NAQQS Permitting Gridlock


NAAQS Permitting Problems and Solutions

EPA should address the rapidly-developing air permitting gridlock by excluding projects from costly modeling reviews that install controls while adopting more flexible modeling policies. The agency should also allow use of more realistic emissions data and modeling tools.


Every five years, EPA must decide whether the National Ambient Air Quality Standards (NAAQS) are sufficiently protective of public health. Recently, EPA has systematically tightened the NAAQS for particulate matter (PM), sulfur dioxide, nitrogen oxides and ozone. Traditionally, the focus of the program has been on states developing plans to slowly improve air quality in non-attainment areas (usually cities) to meet the NAAQS. However, since the NAAQS are effective immediately, facilities contemplating expansions or modifications that trigger a permitting review must demonstrate that emissions from the plant, when combined with background air quality, do not exceed the applicable NAAQS standard in order to obtain a permit.

Permit Stalemate:

With NAAQS having dropped closer to background levels, it is becoming more difficult to “pass the test” and get an approved permit. To prevent further ratcheting, EPA should not lower standards further until current standards are fully implemented and met as air quality will continue to improve under current programs. The decline of permit submittals to states is a strong indication of this growing problem.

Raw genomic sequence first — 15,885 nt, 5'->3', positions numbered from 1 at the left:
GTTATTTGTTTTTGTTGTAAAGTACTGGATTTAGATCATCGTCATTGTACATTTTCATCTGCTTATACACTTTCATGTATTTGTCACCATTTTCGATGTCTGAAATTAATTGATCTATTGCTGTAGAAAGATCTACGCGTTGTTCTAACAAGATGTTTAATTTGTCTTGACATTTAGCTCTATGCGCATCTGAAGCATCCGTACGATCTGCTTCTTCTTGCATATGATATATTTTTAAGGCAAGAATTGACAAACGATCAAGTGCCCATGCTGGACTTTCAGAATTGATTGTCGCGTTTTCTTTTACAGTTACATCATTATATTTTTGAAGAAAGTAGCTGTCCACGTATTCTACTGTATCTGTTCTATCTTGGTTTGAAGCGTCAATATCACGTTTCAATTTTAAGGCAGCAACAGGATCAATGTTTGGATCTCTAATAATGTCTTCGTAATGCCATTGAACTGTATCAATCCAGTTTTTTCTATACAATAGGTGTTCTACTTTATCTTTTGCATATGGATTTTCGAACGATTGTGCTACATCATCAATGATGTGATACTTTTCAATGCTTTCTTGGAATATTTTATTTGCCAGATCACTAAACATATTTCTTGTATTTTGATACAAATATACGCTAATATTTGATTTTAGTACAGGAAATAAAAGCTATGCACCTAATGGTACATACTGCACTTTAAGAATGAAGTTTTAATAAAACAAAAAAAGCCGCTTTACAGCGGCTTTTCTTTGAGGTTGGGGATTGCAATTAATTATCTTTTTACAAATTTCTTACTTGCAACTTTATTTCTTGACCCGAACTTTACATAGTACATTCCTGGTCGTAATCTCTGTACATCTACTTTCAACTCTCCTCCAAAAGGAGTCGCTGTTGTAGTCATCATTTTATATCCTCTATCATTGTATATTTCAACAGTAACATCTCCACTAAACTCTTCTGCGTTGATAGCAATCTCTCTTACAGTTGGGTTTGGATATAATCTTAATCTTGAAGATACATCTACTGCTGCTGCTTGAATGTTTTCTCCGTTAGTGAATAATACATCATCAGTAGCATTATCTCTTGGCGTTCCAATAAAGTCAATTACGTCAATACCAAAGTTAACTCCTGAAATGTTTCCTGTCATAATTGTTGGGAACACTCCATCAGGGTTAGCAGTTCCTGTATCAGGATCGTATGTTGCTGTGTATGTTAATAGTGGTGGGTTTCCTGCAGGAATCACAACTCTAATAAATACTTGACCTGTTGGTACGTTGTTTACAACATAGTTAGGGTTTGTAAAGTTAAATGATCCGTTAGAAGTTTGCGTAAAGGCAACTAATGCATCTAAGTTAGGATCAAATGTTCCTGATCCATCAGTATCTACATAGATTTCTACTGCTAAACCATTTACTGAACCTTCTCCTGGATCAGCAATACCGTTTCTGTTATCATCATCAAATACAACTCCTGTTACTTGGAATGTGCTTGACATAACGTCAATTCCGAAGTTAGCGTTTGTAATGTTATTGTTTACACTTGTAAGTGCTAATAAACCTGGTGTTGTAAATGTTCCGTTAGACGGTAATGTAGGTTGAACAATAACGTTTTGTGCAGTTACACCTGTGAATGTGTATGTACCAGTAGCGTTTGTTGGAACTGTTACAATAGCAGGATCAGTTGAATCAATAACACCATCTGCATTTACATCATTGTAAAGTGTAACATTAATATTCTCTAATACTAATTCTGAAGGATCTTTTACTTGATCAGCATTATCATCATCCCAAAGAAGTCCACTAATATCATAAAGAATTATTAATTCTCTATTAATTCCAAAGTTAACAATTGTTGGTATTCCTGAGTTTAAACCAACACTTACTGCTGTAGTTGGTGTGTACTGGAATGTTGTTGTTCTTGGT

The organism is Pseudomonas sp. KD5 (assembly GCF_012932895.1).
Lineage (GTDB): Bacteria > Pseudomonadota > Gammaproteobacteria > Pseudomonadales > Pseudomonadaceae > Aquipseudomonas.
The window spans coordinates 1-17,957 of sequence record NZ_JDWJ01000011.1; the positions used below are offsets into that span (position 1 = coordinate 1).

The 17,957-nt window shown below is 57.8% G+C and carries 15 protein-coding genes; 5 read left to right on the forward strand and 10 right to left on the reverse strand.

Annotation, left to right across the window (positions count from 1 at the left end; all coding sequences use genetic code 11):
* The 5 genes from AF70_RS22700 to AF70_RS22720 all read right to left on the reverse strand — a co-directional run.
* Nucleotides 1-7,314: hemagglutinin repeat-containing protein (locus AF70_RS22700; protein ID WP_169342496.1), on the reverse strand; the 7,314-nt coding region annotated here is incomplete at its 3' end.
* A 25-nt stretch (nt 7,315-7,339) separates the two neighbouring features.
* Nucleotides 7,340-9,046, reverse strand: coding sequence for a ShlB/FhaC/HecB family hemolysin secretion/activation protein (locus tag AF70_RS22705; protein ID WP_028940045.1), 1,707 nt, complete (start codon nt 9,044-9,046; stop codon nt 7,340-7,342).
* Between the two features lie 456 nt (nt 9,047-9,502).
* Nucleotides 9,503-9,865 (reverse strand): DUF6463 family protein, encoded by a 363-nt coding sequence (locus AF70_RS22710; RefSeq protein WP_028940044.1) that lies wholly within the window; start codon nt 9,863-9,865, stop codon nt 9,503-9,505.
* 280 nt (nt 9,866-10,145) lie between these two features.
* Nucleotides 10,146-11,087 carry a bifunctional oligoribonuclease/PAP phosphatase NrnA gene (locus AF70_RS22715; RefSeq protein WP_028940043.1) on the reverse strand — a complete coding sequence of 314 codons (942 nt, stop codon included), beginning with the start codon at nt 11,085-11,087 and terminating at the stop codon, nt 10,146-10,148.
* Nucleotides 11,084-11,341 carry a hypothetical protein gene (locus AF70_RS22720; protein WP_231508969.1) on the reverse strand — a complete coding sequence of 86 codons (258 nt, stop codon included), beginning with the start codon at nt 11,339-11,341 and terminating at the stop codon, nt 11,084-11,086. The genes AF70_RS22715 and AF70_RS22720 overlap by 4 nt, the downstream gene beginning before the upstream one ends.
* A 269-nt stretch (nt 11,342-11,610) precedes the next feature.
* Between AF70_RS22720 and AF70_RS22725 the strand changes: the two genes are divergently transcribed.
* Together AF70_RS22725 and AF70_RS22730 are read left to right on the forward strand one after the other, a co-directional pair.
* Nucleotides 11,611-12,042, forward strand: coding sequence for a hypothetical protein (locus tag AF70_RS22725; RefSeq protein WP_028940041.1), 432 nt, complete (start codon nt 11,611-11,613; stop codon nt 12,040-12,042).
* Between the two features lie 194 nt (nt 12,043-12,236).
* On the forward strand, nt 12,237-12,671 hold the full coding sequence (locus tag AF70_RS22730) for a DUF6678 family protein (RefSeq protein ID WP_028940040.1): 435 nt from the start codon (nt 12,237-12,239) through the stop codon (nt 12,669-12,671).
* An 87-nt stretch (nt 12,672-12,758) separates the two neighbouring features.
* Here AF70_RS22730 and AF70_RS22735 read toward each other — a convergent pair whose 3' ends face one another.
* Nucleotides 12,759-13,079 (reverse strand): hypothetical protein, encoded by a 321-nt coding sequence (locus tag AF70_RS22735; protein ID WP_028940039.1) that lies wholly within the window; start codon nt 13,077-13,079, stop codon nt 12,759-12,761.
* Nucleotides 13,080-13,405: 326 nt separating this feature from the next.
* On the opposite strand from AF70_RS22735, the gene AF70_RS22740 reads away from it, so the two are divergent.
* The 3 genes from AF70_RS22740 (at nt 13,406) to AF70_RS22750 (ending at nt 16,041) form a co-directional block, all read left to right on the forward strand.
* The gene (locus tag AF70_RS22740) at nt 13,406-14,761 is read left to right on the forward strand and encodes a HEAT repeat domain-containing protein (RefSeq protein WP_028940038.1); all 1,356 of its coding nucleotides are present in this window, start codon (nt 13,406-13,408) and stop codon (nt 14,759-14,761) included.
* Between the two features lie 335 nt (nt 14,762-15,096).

The inability to permit a project hurts the competitiveness of the facility, harms product development and innovation and can thwart environmentally-beneficial projects. Local communities will miss out on new jobs and economic growth, while industry sectors face the risk of becoming uncompetitive in the global marketplace of forest products.

New Permitting Policies Could Help Alleviate the Problem:

The challenges with ever-tighter NAAQS are exacerbated by the failure to exclude many projects where emissions are well controlled and unnecessarily forced to go through the 6 to 18 month modeling process. Once subject to the burdensome modeling program, a lack of (or inappropriate) emission measurement methods, poor estimates of emissions, use of unrealistic air dispersion models and several rigid permitting policies lead to projects dying on the vine. AF&PA has provided the EPA with several suggestions, including lowering fugitive PM emissions, acknowledging limited emissions from intermittent sources and using more realistic receptor locations. EPA’s own recognition of the advantages of probabilistic tools should be incorporated into the permitting guidance to avoid over-estimates. Finally, EPA should reestablish its partnership with states and give them more latitude to advance new approaches that can streamline the process and eliminate unnecessary red tape.

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